Tuesday, November 13, 2007

HEIDI'S PICK SIX - Fran Friel

Photo Sharing and Video Hosting at PhotobucketFran Friel

HEIDI'S PICK SIX

1. Which of your characters is your favorite?
I guess I'd have to say that Mama from my novella, Mama's Boy, is my favorite. She's one nasty broad and I certainly don't like what she did, but as a character, she came to me in something akin to mental Technicolor. A loud and vivid character, she was exciting to write and fascinating to discover as the story unfolded. She certainly added a lot of “flavor” to an already wicked story.


2. Tell me about your travels.
I don't like preparing for trips, and I don't really like to fly (long story for another day), but I LOVE visiting new places and meeting the people who live there. I'm an American and I was born and raised in the lovely little state of Maryland, so of course I've traveled up and down the east coast. I went to college in Philadelphia, Pennsylvania, and I lived at the US Military Academy at West Point, New York, with my daughter and first husband for about sixteen years. It's absolutely beautiful there along the Hudson River.

A few years back, I had a logistics/seminar job that took me to many different cities in the US and one of my colleagues and I had a little game where we'd try to visit the local baseball stadium in each city we'd visit. It was a hoot, and quite interesting to see how differently fans from around the country behaved. Big difference between Yankees fans and Mariners fans. Those Seattle folks were especially polite for baseball fans.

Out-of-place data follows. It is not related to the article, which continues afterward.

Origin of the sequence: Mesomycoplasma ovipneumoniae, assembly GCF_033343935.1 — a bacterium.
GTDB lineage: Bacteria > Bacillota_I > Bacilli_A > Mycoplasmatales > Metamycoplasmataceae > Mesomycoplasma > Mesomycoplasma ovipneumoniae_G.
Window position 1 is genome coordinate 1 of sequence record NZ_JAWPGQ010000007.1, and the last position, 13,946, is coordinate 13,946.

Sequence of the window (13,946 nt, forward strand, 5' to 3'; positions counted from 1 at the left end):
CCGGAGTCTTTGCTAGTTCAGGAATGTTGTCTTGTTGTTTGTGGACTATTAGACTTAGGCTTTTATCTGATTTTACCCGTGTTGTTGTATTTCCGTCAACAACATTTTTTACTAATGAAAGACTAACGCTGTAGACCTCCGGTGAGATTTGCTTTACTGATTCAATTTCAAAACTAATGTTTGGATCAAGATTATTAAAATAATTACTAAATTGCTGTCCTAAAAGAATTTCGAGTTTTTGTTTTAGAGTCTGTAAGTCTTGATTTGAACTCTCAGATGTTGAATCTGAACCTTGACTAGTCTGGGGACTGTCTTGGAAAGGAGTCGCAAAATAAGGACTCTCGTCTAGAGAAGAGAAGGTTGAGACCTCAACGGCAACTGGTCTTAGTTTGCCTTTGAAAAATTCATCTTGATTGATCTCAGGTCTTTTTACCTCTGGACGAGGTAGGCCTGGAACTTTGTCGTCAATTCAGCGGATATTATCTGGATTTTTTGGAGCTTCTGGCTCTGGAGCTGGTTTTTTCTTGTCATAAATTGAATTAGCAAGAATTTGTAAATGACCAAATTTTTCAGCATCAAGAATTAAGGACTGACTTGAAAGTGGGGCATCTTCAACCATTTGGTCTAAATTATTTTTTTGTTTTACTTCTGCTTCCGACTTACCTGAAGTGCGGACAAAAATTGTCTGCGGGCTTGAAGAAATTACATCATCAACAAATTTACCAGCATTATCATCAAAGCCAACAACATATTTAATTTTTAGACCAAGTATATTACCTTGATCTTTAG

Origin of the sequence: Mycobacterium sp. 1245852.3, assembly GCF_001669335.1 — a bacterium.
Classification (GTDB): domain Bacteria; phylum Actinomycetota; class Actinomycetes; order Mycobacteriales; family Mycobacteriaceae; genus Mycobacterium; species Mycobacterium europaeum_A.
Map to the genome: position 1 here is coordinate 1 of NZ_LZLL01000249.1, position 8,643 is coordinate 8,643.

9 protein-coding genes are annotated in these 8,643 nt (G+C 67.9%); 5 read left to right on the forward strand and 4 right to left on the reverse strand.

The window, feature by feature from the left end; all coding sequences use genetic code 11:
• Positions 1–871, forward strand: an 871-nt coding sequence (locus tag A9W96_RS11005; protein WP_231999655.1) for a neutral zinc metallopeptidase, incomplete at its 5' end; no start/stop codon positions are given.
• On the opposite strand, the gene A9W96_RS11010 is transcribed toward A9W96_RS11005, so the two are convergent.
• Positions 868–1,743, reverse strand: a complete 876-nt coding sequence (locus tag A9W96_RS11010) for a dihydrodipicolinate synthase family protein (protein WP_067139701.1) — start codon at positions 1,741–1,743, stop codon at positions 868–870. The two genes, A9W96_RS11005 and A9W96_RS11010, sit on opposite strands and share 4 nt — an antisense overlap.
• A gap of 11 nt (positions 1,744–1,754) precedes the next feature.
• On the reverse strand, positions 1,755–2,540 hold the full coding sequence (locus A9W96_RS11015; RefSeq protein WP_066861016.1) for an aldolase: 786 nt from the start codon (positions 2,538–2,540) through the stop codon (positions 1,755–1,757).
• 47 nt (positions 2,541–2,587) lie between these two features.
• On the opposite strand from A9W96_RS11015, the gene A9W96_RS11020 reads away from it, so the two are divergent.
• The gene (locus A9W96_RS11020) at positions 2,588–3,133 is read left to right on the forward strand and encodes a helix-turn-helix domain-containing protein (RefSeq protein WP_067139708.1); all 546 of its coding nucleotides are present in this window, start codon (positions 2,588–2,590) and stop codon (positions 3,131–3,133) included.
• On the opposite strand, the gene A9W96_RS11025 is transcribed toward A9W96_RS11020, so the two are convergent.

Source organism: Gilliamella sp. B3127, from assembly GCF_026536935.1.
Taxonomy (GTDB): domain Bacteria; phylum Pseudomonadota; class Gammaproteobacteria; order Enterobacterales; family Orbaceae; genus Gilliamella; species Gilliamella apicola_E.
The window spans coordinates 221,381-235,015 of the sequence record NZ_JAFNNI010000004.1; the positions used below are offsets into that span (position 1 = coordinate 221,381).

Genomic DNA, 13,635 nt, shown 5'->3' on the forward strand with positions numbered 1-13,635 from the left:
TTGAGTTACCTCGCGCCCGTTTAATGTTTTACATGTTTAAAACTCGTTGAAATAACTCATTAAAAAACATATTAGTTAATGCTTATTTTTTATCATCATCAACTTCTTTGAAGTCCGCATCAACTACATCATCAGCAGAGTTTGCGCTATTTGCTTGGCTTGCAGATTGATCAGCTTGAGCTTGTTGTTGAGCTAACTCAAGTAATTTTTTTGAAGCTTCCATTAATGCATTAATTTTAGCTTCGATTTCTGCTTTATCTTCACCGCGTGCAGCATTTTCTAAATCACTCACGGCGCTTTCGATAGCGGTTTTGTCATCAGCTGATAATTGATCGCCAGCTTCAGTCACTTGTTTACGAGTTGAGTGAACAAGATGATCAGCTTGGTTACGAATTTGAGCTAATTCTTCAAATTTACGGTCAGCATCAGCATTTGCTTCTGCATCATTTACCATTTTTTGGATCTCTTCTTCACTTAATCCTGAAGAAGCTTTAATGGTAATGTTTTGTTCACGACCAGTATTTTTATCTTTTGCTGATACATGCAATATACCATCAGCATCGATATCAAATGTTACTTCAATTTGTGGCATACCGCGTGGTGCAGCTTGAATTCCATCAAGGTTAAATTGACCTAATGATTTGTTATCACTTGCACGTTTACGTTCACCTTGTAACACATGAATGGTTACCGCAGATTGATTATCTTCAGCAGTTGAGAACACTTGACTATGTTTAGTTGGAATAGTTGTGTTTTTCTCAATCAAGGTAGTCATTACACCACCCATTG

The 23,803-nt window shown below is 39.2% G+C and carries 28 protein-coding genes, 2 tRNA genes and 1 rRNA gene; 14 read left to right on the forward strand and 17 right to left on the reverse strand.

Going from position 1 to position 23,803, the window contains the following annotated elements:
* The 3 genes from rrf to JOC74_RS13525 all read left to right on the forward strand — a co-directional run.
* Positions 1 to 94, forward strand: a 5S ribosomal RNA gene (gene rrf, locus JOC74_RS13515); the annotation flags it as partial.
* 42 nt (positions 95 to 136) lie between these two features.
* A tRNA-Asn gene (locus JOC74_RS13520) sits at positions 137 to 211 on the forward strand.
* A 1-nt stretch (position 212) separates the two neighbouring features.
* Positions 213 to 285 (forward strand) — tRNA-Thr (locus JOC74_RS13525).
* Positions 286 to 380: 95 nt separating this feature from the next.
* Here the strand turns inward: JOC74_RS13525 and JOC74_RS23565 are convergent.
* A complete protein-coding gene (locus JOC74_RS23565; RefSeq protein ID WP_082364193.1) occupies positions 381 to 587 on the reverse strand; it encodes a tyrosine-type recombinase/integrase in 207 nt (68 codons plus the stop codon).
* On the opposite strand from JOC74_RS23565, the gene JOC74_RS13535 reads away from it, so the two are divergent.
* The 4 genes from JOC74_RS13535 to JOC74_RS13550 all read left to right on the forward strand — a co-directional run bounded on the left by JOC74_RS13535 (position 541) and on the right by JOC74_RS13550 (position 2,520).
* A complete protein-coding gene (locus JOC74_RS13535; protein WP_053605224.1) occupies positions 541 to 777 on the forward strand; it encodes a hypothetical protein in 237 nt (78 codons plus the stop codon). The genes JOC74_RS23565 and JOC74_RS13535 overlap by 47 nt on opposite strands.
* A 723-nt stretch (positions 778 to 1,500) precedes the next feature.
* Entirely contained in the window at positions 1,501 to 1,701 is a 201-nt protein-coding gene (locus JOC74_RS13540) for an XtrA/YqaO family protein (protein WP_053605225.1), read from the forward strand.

Not long after my baseball stadium hunting days, I found myself a new and improved husband. He's from Scotland and we lived in the UK for a couple of years. What a great place for traveling. It's so easy to get around by bus or train, and there's so much to see in close proximity. Many spots are my faves, but I guess topping my list is the Chalice Well Garden in Glastonbury, England, Tintagel in Cornwall, Kew Gardens in London and Findhorn in Scotland. I'm sure after this is published, I'll think of dozens of other places I should have mentioned.

Currently, we live in southern New England, and recently moved across the street from the sea. It feels like living on vacation here, and after just a few months, it's fast becoming one of my favorite places in the world. Still on my list of places I want to visit: Australia, Italy, France, Germany, Vancouver Island, Victoria CA and Bali...heck, really just about anywhere.


3. Coffee, tea, or milk?
4. What else can you do besides write?
5. Who are you reading right now?
6. Pop culture or academia?
7. What is the toughest scene you ever wrote?

8. Where do you find your inspirations to write?
Dang, they're everywhere! I've gotten story ideas from a pattern in a blanket or dust bunnies under the dryer. It's kind of a constant flow thing for me. Story prompts are also a great source of inspiration for me. I belong to AJ Brown's flash fiction group at Zoetrope.com, and we do a weekly prompt for a one hour writing challenge. It's a friendly competition and the person that wins offers the prompt for the following week. I've found that hammering out a flash story in an hour is not only a great way to silence that nagging first draft editor (with an hour there's no time to dawdle over the "right" word!), it provides some good story bones for expansion into longer fiction. Plus, it's fun as hell.